They’re called “ghost pots” — abandoned crab traps that sit at the bottom of the bay and continue to catch and kill crabs and other species — and they’re bad. Ghost pots sit too deep to pull out of the water, but it’s dangerous to let them continue to accumulate. According to a 2008 study, there are already 85,000 of them in Maryland’s piece of the Chesapeake Bay.
Two Anne Arundel County high school seniors have come up with an elegant, if imperfect, solution to the problem. After investigating the possibility of creating traps that float back to the surface after a number of months, Luke Andraka and Dana Lunkenheimer decided instead to design traps that would fall apart. The key is to use zinc rings to hold the trap together. After eight months underwater the rings dissolve and the trap is rendered far less harmful. It’s imperfect only because it still allows garbage to pile up on the bay floor.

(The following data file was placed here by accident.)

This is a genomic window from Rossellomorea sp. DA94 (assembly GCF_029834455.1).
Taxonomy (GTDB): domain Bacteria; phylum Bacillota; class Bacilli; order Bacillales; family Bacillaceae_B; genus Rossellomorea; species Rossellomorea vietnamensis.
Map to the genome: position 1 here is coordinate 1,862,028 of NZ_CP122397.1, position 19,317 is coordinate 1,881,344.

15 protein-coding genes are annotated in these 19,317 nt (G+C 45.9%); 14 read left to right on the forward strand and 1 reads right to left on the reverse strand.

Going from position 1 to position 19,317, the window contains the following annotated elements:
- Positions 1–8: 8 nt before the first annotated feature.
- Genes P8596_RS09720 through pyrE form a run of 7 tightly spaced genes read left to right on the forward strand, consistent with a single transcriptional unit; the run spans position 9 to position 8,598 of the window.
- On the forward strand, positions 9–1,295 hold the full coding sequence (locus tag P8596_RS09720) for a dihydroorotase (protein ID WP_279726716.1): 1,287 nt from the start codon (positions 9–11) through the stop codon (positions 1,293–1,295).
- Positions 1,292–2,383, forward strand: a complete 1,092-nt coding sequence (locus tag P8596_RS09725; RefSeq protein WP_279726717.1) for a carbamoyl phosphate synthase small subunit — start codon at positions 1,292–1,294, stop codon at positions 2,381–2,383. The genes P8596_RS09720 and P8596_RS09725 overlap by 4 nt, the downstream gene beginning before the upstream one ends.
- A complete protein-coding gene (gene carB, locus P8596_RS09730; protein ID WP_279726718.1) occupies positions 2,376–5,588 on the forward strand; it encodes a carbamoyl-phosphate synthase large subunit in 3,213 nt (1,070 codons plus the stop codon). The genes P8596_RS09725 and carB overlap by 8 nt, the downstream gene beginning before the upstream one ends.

Luckily, this is a situation in which the interests of industry and environmentalism are more-or-less aligned. Ghost pots threaten the ecosystem at the same time that they lower crab yields for watermen. So it’s possible that Andraka’s and Lunkenheimer’s solution — or something like it — would be willingly implemented by the crabbers themselves.
To learn more about the self-destructing crab traps, read the article in the Baltimore Sun.
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